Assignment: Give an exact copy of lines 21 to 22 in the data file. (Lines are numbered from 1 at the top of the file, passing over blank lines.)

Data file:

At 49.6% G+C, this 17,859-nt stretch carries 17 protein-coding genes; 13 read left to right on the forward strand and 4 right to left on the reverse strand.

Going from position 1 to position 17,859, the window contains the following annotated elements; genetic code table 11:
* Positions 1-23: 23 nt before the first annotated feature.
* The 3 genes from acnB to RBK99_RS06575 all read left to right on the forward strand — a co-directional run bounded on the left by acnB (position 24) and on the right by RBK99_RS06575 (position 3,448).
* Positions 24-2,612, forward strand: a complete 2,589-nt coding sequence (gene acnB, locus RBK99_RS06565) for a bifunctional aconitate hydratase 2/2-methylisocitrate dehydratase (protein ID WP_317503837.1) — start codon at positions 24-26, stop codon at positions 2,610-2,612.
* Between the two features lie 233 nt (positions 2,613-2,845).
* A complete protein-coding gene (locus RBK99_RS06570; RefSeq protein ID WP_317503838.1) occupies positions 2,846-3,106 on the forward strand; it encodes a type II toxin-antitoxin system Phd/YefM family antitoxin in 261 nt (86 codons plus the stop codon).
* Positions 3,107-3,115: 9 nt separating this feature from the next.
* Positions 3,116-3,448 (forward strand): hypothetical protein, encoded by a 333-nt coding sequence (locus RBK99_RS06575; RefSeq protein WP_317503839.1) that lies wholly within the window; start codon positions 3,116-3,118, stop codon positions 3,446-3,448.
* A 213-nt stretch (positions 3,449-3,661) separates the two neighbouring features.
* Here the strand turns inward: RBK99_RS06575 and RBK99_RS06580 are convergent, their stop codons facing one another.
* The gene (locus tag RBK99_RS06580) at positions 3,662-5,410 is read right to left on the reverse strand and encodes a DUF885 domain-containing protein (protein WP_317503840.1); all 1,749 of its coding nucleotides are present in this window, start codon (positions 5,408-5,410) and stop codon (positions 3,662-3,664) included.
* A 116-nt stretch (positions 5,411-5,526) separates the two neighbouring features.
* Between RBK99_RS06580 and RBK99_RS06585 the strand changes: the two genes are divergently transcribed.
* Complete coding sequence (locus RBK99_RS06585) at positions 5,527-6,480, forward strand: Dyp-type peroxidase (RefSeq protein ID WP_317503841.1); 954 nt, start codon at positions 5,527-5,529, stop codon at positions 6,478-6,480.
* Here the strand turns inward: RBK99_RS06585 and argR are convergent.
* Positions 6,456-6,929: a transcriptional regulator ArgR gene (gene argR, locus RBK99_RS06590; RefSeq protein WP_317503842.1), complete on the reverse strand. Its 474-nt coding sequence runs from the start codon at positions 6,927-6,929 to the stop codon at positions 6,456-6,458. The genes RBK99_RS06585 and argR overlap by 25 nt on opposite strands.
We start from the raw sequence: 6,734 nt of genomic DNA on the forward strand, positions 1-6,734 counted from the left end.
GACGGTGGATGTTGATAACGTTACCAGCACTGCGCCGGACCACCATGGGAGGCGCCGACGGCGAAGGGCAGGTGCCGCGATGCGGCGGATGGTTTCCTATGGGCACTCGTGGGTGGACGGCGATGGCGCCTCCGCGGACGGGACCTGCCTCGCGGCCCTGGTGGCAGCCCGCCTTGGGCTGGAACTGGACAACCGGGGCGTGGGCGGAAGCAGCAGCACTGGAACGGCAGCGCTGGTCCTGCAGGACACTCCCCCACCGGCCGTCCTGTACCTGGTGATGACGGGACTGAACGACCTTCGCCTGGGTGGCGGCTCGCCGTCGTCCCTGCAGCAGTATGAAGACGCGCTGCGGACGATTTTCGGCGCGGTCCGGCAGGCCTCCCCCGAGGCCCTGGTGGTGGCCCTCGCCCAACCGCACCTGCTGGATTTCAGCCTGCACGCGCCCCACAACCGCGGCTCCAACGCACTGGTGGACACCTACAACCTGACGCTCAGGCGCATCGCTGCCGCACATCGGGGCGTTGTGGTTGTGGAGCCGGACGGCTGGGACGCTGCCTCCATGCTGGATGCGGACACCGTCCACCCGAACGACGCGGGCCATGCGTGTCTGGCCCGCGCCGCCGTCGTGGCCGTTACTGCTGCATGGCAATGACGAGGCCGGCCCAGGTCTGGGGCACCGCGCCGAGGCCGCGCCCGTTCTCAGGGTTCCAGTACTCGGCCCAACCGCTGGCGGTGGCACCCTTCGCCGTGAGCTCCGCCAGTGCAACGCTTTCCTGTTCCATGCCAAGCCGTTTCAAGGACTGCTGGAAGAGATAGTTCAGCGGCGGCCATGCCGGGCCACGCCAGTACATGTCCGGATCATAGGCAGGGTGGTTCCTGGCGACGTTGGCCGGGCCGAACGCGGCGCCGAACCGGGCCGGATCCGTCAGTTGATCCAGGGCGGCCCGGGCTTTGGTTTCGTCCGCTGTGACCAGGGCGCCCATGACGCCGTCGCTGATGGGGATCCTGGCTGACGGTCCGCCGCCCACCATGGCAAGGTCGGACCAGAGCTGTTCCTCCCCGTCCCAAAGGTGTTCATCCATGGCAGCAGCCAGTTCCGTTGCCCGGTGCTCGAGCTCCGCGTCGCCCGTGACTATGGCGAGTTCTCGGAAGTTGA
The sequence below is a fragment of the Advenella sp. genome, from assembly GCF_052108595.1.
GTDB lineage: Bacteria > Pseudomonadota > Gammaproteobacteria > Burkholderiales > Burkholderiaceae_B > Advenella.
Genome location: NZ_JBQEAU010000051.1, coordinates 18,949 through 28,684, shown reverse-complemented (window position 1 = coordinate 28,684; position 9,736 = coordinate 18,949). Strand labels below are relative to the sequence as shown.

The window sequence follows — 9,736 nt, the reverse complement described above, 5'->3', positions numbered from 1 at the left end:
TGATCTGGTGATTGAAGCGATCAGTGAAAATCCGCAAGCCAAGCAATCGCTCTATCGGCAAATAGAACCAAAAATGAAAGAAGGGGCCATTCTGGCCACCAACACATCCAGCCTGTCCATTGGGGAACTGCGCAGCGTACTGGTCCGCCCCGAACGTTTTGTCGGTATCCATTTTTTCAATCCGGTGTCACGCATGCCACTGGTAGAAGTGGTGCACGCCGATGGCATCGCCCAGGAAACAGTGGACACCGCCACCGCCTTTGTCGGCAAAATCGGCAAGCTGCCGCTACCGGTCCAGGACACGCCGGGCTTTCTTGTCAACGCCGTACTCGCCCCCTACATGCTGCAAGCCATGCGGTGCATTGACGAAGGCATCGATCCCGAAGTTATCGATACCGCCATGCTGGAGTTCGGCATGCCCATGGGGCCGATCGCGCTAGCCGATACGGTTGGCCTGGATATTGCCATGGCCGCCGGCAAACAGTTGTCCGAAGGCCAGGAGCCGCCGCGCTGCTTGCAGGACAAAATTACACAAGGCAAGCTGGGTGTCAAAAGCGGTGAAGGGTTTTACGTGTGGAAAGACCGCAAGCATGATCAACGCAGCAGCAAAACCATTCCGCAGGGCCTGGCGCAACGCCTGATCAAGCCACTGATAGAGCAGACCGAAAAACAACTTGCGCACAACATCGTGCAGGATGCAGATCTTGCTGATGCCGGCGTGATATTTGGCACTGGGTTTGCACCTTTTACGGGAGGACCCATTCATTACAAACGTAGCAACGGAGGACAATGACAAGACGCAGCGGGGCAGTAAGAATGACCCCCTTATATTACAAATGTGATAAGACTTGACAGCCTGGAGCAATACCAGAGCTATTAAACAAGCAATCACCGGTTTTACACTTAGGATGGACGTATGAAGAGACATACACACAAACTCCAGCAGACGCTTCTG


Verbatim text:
GTDB lineage: Bacteria > Pseudomonadota > Gammaproteobacteria > Burkholderiales > Burkholderiaceae_B > Advenella.
Genome location: NZ_JBQEAU010000051.1, coordinates 18,949 through 28,684, shown reverse-complemented (window position 1 = coordinate 28,684; position 9,736 = coordinate 18,949). Strand labels below are relative to the sequence as shown.